Have you decided to tackle the seemingly daunting challenge of your first quilt? Would you be surprised if I told you it's actually not all that hard to learn how to make a quilt for beginners?
How to Make a Quilt
When I started quilting, I had a great teacher (thanks, Mom!), and I can assure you that a good quilting mentor makes all the difference. Ever since that very first quilt, I've been slightly obsessed—not to mention totally in love—with the process. So, I promise you, with a few of my tips and tricks in your pocket, you'll be well on your way to creating beautiful, heirloom-quality quilts that will be passed down for generations. And the best part is, learning how to quilt is easy with my step-by-step guide!
- Steps to Making a Quilt (by machine)
- Steps to Making a Quilt (by hand)
- Pros and Cons: Hand Quilting vs Machine Quilting
- Types of Quilts
- Best Fabrics for Quilting
- Common Questions About Quilting
Steps to Making a Quilt—Machine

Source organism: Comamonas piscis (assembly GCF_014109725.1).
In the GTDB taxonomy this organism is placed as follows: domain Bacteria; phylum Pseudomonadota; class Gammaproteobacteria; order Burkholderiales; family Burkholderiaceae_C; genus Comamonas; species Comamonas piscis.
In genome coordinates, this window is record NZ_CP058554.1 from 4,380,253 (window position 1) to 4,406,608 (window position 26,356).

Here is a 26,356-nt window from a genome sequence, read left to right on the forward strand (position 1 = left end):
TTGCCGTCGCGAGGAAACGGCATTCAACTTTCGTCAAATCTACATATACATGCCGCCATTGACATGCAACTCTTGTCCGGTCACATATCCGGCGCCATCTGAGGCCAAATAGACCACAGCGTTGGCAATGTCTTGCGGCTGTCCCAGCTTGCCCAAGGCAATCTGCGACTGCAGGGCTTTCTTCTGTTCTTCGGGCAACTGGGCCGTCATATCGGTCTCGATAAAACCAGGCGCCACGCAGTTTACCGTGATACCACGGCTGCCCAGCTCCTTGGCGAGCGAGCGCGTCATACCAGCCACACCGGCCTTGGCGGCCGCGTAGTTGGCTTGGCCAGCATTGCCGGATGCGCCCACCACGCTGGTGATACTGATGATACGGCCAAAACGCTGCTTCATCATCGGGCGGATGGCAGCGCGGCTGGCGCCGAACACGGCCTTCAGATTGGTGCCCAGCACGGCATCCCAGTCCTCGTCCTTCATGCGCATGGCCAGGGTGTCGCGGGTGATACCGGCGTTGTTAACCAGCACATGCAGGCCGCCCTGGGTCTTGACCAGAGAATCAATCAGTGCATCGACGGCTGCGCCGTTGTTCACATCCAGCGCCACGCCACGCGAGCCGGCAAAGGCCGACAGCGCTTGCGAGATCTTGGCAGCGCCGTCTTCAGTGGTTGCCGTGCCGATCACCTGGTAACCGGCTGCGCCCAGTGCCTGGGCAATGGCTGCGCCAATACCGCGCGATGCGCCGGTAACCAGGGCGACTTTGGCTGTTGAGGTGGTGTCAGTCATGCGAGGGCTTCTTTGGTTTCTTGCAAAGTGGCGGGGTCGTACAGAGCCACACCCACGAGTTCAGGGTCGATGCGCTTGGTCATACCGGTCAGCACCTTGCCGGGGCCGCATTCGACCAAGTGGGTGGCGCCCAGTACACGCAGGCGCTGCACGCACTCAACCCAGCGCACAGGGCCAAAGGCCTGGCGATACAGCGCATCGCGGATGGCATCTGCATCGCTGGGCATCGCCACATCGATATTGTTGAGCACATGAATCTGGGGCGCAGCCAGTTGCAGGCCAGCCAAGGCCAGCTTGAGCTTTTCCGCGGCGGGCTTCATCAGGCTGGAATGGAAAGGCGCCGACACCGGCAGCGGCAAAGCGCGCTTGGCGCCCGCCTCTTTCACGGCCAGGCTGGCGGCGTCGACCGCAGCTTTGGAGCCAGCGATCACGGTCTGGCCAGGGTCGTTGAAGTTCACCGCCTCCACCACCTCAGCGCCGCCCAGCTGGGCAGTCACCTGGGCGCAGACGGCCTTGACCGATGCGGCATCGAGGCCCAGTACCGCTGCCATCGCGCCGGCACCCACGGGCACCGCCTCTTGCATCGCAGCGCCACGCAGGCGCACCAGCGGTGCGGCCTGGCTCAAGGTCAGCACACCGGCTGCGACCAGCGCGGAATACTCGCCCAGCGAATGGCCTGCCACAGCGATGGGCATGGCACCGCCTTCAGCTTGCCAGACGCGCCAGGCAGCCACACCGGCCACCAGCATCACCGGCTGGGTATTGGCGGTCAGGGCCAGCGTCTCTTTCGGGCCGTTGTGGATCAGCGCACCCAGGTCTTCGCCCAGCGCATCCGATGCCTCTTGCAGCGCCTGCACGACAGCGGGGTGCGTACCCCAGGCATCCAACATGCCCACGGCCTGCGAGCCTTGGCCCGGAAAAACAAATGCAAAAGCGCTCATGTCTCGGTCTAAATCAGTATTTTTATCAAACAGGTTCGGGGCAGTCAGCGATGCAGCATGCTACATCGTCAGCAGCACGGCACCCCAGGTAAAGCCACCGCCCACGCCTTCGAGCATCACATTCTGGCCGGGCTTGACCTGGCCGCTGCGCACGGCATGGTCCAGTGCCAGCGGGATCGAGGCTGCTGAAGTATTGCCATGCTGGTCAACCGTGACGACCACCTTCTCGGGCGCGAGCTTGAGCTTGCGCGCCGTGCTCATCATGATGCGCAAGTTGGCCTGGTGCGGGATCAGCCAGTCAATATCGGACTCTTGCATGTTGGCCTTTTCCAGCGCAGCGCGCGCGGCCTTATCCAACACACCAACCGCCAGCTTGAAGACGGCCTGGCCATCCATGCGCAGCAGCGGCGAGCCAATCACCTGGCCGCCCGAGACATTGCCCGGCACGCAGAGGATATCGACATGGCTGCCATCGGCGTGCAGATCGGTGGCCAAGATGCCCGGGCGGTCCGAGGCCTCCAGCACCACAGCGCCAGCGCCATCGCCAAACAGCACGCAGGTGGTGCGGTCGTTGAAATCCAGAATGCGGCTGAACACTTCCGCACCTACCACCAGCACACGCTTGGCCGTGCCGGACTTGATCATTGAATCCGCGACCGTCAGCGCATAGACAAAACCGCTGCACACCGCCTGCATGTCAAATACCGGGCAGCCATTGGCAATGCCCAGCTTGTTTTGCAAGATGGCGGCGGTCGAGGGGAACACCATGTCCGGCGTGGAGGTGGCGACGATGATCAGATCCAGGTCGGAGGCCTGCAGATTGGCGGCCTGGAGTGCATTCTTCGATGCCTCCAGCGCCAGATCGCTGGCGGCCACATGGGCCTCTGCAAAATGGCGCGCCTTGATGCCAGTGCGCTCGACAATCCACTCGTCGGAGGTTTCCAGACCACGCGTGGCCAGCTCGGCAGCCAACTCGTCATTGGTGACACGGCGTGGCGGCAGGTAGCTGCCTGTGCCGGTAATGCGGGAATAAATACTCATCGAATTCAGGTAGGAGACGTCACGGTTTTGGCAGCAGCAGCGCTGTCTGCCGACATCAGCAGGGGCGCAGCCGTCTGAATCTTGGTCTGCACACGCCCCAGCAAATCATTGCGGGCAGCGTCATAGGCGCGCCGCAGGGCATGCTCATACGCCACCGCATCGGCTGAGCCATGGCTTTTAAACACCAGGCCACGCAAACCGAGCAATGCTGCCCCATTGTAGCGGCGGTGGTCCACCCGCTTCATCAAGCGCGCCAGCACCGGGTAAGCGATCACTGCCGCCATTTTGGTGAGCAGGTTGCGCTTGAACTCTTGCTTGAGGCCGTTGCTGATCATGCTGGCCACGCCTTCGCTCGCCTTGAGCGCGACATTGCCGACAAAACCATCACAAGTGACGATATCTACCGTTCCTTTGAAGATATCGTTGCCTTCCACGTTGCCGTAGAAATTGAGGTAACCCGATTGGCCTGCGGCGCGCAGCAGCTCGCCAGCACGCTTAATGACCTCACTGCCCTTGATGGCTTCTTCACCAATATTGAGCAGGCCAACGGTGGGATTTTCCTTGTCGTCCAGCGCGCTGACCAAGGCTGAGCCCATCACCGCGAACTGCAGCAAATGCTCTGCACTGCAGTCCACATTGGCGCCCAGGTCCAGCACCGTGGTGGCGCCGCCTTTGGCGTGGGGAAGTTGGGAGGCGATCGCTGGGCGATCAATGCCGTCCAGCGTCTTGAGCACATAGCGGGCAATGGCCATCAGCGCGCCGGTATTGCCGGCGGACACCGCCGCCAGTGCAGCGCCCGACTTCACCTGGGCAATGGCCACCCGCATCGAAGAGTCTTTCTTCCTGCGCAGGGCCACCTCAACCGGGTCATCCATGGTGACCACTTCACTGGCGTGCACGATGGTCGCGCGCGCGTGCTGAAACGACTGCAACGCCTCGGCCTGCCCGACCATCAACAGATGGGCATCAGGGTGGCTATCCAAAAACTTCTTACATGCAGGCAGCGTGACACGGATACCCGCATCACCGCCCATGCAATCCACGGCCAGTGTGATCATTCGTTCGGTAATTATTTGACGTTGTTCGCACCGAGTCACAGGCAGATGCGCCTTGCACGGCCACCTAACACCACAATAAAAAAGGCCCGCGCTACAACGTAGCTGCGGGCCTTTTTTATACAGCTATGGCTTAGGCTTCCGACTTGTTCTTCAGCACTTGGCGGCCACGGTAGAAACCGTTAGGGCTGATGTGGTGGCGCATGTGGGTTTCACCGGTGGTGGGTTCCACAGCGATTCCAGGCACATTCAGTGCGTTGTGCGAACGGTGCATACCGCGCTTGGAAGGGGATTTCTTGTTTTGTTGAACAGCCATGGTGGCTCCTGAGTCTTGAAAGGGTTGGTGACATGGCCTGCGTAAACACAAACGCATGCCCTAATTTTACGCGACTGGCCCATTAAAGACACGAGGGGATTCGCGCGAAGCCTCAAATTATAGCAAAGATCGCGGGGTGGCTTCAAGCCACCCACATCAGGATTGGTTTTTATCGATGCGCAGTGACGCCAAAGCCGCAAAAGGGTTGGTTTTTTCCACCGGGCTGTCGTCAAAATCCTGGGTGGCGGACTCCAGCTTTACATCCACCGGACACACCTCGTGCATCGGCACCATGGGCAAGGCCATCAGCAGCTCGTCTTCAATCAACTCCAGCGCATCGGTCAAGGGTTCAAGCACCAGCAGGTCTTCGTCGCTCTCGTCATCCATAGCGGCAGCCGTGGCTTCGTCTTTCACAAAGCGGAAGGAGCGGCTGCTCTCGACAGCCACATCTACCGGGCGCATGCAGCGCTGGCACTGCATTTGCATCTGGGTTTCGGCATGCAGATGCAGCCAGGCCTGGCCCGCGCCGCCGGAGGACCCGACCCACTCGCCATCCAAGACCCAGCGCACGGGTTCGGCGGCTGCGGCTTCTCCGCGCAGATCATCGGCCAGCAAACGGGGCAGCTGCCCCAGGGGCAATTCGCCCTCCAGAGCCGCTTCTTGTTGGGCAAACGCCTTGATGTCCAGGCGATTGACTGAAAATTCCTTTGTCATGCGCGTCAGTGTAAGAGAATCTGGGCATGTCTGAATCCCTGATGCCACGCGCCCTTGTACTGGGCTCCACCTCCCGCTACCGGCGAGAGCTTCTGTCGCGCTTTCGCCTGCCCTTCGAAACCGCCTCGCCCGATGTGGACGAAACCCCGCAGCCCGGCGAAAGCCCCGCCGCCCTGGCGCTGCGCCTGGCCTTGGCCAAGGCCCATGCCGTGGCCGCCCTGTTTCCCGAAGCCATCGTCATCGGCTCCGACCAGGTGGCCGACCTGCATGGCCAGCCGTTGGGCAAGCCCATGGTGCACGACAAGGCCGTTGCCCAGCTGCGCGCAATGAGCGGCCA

I find quilting to be both relaxing and so rewarding. Follow these simple steps below or watch the video to learn how to make a quilt using a standard sewing machine.
Cut the main fabric.
After gathering your supplies, place your main fabric on a Fiskars cutting mat and cut to 62" x 29" using the Fiskars 45 mm rotary cutter and a Fiskars ruler connector set to help you make longer cuts.
If you are not comfortable using a rotary cutter, you can use a Fiskars table-top shears that minimize fabric lift from the table, helping keep cuts straight.
Cut contrast fabric.
Cut five strips of contrast fabrics measuring the following:
- 1 piece 34" x 20"
- 1 piece 34" x 8"